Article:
Rest in peace

I mentioned the Freedom Flotilla in my last post, before anyone who wasn’t interested in Israel or Palestine or justice was paying much attention to it.  In my last days in Turkey, as I’m sure most people know by now, Israel attacked the Turkish ship in the flotilla and killed nine Turkish activists on board, the youngest of whom was a 19 year old high school student.  Turks, needless to say, were furious, and in a totally different way than my shrill liberal internet community.

On the bus to the beautiful town of Amasra the night before the attack, I read the proud account in a Islamist newspaper of some British guys’ conversion to Islam while aboard the flotilla.  They lingered on the details and his rather inarticulate explanation of his convincement. “Well, I thought a lot about it and it seemed like the thing I wanted to do” (as best I could translate from Turkish) An early victory!

Turks, in my general experience, are terribly fatalistic.   I’ll try to justify that sweepingly general statement in the context of this event.  People were pissed, sure.  People did not see any reason, as a confirmed pacifist such as myself deigned suggest, why the activists on board shouldn’t have tried to kick the shit out of soldiers landing on their boat at 4 in the morning because……why should they? Weren’t they going to get shot at and killed anyway?  Didn’t they realize this was probably, in some ways, the most spectacular outcome they could hope for out of their whole hopeless effort?  Ok, maybe that’s a bit of overkill, but I’m shocked that despite tremendous effort on the part of the activists, and complete tacit approval of their cause in the media, in my conversations with friends, etc. NOBODY seemed to think their efforts nor their horrible deaths would change much.  How depressing.

At some point in the last few months, mom recounted a story of one of the conversations she had had with a Turkish friend. They were talking about death, and the best ways to go.  Mom’s friend suggested that, for a Turk, the best way to go was in a blaze of glory, ideally in violent defeat.  Mom’s look as she recounted the story told me she shared my desire for a quiet, peaceful death after a sense of glorious accomplishment, concluded nonviolently years earlier.   Has this got something to do with Turkey’s cultural connections to Islam, often portrayed as bloodthirsty and harsh?  Maybe our disconnect comes from naive Western optimism that believes results come from a stoic protestant work ethic?  Perhaps it’s about a sense of personal fulfillment and differing cultural myths of sacrifice? Regardless, it is clear in the bloodthirsty, Western-sponsored and USA-protestant-approved actions of Israel on Monday that the real problem is not culture, religion, whatever.  The problem is national pride. Nation is identifying so heavily with a collectively-enforced wrong headed hammer that everything looks like a nail.  Those Turks were killed because Israel didn’t want egg on its face for it’s unjust blockade of Gaza.  Life is so cheap in the borders we build around ourselves.  My only hope is that those folks that died felt they went out in the way they wanted.  May they rest in peace, and may their work not be in vane.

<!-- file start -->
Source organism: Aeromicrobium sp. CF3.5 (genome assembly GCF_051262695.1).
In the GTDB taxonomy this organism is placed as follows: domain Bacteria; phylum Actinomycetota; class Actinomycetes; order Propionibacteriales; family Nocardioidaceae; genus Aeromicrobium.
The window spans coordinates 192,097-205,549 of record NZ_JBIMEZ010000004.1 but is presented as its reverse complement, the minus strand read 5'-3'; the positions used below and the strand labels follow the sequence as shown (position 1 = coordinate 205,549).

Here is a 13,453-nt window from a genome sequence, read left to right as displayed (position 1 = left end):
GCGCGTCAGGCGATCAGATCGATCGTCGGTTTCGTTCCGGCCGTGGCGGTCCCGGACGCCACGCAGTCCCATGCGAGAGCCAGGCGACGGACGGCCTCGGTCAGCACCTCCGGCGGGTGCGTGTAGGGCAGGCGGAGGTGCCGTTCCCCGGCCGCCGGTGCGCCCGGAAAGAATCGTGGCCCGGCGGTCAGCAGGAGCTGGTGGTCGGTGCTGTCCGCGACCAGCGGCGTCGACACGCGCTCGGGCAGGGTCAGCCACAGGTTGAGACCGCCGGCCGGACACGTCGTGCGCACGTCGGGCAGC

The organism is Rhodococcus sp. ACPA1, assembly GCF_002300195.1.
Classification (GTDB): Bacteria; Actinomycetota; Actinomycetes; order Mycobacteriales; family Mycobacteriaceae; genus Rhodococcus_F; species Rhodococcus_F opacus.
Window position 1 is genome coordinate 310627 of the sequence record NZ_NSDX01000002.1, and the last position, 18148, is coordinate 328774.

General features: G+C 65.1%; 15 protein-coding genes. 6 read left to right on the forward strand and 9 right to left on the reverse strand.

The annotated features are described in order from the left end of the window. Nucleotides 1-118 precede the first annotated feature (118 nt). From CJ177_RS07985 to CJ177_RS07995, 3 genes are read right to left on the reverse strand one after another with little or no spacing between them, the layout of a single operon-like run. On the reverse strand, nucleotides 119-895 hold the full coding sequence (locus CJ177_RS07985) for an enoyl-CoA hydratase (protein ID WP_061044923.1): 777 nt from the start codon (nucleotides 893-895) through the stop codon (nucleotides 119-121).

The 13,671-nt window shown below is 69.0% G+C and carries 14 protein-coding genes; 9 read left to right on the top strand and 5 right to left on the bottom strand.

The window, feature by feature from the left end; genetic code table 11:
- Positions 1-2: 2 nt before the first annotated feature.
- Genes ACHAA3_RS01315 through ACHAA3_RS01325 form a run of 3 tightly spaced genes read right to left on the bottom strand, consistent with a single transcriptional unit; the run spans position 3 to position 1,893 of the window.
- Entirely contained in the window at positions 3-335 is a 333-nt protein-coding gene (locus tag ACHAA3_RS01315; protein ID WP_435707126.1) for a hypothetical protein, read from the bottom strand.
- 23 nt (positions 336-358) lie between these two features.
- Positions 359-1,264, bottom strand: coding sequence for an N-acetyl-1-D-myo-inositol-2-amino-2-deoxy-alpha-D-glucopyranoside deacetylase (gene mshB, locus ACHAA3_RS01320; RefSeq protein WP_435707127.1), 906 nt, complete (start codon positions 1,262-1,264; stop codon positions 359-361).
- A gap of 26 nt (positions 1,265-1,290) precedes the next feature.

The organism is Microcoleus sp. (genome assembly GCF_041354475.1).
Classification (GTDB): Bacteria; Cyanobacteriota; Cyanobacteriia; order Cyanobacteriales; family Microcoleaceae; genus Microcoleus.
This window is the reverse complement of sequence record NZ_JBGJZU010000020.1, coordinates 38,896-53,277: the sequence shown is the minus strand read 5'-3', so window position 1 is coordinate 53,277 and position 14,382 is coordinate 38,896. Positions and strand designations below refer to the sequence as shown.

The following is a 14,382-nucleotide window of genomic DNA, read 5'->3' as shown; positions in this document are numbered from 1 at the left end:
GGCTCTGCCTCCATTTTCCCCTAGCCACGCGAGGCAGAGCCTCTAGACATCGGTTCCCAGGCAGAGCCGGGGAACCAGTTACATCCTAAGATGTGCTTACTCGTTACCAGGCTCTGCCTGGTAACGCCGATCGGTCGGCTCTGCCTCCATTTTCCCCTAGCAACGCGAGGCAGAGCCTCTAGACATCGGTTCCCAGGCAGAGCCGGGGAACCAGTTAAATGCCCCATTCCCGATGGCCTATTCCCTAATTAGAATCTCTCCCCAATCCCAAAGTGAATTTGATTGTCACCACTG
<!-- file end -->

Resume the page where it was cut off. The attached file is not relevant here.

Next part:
I’m in my last week in Turkey now, returned to Istanbul to pick up my brother on Friday night.  I missed the departure of the Freedom Flotilla, a massive blockade-running project bringing aid to Gaza on ships.  I am not participating in anything massive, though I went down to the Bosphorus today and watched the ships churn by. I sat on an empty bench, undesirable for its place in the blazing sun, and watched old men fish in the ships’ wake.  I’m always amazed how they can cast over and around each other and rarely get their lines tangled.  I felt awfully lazy, knowing that I had nowhere to go and nothing to do and remembering the ball of knotted line I created the last time I fished with these guys.

One man in particular staked out the little platform built over the surf.  He found a sweet spot, where the wake hit a crosscurrent and swirled up and around a rock wall, and pulled in string after string of little writhing bodies.  Their tackle is a long string of decorated hooks with a sinker that each man has a different technique for jerking and and reeling through the surf.  If I didn’t know any better I’d see it as semi-sexual, especially when they yell “You’re on fire!” after particularly good casts with a rod between their legs and a cigarette on their lips.

I spent my last days in Ankara doling out spiritual advice to everyone, trying not to sound overly qualified but also casting about for my own comfort.  I’m want my own flotilla, but I still feel caught watching folks troll the wake without so much as a fish to show for it.  It’s my chronic obsession with doing something grand and notable that’s keeping me from getting my feet wet as a first step to anything.  Perhaps I really need to be appreciating my own peace of mind, warm sunshine and new adventures ahead as a first step to everything.

The fish in question, "İstavrit" from wikipedia